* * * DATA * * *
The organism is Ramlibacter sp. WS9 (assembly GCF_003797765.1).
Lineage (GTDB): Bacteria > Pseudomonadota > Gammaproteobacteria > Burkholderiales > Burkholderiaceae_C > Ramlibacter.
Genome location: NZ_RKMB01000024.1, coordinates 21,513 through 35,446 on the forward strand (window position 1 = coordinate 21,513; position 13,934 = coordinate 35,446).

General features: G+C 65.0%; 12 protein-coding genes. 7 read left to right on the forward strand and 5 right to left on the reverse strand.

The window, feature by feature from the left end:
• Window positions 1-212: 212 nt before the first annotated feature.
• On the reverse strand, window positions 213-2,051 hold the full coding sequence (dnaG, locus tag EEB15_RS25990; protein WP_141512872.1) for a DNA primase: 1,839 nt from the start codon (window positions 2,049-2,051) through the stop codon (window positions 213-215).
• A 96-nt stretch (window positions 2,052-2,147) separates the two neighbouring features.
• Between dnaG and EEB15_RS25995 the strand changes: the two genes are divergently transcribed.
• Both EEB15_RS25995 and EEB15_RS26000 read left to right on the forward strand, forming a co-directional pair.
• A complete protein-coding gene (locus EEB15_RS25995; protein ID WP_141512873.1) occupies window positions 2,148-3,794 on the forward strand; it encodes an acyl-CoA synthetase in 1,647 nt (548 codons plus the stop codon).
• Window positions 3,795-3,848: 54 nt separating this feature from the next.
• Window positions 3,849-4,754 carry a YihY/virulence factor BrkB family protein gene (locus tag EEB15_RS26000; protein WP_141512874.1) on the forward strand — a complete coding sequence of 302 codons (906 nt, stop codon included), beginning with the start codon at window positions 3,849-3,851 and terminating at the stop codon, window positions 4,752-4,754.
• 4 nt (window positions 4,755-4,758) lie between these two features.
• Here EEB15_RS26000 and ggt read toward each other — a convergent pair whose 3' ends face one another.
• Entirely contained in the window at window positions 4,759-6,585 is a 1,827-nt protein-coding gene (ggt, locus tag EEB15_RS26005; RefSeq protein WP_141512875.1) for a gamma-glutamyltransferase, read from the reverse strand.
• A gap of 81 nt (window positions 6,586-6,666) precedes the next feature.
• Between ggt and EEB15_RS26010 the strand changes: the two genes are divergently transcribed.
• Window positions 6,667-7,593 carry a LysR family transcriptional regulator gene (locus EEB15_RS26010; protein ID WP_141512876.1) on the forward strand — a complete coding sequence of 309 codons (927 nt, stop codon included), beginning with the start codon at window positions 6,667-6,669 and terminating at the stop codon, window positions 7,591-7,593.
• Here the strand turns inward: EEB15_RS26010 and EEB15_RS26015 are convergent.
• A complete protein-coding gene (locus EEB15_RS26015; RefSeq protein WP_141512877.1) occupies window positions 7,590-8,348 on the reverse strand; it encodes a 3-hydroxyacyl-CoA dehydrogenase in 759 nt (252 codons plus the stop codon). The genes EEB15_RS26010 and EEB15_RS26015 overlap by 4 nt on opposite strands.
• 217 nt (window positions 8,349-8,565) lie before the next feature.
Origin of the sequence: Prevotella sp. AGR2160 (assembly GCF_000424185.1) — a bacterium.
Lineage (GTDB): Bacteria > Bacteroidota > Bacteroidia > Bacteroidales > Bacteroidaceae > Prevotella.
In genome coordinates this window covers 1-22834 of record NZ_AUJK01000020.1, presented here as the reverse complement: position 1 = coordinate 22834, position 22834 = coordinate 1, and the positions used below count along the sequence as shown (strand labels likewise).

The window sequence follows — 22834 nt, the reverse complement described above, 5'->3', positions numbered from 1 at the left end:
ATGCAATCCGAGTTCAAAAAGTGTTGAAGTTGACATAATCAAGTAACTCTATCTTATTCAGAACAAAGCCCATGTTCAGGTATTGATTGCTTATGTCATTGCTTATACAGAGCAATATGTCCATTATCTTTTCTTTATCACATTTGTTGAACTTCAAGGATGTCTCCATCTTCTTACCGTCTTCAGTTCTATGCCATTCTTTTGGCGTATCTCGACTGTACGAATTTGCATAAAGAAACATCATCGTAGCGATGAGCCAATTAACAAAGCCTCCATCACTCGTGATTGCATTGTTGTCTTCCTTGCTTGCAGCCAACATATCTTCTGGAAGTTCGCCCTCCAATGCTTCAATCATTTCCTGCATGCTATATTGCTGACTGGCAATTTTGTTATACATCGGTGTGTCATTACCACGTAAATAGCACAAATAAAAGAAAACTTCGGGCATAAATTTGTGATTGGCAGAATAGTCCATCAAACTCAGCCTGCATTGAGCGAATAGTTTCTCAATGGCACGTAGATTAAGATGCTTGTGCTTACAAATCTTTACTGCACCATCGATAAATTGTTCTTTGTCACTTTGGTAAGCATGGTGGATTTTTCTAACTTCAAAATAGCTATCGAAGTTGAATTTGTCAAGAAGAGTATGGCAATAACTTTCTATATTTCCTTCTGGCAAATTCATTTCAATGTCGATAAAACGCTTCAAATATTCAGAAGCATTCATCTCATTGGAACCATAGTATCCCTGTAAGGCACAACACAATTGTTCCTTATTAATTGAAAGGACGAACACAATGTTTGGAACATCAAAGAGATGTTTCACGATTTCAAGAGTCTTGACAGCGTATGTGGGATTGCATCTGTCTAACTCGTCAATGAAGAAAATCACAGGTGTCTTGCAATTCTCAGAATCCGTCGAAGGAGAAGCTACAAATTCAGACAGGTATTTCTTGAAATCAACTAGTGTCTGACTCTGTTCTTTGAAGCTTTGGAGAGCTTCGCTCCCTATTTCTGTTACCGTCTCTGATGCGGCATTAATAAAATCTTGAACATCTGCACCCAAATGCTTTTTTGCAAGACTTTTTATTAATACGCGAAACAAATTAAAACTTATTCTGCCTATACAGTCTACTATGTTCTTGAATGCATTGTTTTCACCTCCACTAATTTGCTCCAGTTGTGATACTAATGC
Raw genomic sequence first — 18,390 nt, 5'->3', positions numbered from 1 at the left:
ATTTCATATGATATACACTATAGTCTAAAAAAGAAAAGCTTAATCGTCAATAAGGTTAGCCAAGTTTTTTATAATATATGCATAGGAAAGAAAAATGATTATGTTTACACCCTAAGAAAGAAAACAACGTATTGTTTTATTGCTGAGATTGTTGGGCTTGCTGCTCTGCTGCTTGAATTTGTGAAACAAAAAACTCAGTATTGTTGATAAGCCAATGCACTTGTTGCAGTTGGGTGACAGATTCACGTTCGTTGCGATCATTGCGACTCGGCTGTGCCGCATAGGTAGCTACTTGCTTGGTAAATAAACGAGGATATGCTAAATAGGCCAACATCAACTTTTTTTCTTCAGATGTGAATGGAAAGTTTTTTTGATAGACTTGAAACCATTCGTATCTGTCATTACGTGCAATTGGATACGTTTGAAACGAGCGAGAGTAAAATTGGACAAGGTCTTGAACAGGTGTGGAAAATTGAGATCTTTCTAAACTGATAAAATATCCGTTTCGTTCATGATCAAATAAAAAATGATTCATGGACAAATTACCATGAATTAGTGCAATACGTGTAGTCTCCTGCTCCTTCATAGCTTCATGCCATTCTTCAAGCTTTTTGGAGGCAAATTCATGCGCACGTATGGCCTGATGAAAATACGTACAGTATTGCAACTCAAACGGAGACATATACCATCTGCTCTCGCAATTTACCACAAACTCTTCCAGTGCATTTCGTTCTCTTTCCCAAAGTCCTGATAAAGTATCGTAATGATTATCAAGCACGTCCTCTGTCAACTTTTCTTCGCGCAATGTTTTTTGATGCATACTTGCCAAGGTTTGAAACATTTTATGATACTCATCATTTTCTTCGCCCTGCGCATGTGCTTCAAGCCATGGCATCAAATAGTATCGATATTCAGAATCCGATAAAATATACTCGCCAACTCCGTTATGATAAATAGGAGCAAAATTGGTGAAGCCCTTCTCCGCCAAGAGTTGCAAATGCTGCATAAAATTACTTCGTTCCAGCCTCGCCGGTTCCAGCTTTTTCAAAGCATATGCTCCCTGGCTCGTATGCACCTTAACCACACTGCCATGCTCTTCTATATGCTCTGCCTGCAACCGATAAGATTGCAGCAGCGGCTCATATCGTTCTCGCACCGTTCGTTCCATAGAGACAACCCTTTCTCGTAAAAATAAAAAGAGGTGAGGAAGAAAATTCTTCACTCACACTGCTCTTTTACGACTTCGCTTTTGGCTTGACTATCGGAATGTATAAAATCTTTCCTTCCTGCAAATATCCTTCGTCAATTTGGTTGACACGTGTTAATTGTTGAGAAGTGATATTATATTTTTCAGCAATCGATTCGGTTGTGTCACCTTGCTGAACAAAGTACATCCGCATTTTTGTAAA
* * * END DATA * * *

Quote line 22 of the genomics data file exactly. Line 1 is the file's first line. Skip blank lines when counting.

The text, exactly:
• 217 nt (window positions 8,349-8,565) lie before the next feature.